Three weeks after the $700 billion bailout, Kai Ryssdal of Marketplace chats with Doug Elmendorf about the bailout and who's lining up to get their share.
Kai Ryssdal: The bailout package is all in American dollars, $700 billion dollars worth, as we know. The news today is that a number of smaller regional banks have signed up for federal cash. Also, that the big names that were strong-armed into taking their share a couple of weeks ago are finally getting their money. To chat about the bailout and who's lining up to get their share we've called economist Doug Elmendorf at the Brookings Institution. Welcome to the program.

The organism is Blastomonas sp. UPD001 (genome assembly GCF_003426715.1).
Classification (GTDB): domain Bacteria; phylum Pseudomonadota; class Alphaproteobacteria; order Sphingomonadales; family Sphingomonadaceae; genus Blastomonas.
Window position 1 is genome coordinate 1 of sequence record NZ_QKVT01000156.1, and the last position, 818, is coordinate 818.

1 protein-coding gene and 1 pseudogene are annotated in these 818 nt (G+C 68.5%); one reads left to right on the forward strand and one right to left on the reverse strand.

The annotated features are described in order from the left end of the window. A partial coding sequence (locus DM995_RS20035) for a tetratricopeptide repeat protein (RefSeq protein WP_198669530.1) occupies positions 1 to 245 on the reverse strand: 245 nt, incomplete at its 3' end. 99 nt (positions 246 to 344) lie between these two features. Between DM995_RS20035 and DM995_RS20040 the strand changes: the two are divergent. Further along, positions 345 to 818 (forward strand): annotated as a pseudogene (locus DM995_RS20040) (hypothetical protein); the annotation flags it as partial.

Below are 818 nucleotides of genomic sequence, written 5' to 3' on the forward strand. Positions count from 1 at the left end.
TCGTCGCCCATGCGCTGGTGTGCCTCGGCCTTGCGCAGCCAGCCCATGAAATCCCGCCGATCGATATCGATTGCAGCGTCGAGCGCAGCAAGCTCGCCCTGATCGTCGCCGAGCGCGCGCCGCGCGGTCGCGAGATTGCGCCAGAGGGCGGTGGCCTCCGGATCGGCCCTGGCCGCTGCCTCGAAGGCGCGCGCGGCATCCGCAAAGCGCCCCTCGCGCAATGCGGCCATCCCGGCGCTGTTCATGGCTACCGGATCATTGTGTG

Doug Elmendorf: Glad to be here.
Ryssdal: Here we are three weeks after the bailout was signed into law and just this week we are getting the first injection of cash into these banks. How do you feel about that?
Elmendorf: I think the credit situation has improved a little bit, and hopefully will improve much more when the money starts to flow. But that still leaves us with very large financial and economic problems.
Ryssdal: Well give me the top three then.
Elmendorf: Number one: banks aren't lending to households and businesses that need money and are used to being able to borrow. And that contraction in lending is leading to number two: recession. We are going to see declines in output and incomes, and increases in unemployment. Number three problem, is rising mortgage foreclosures that are in some ways at the heart of the financial problem, but will require attention directed at foreclosures themselves.
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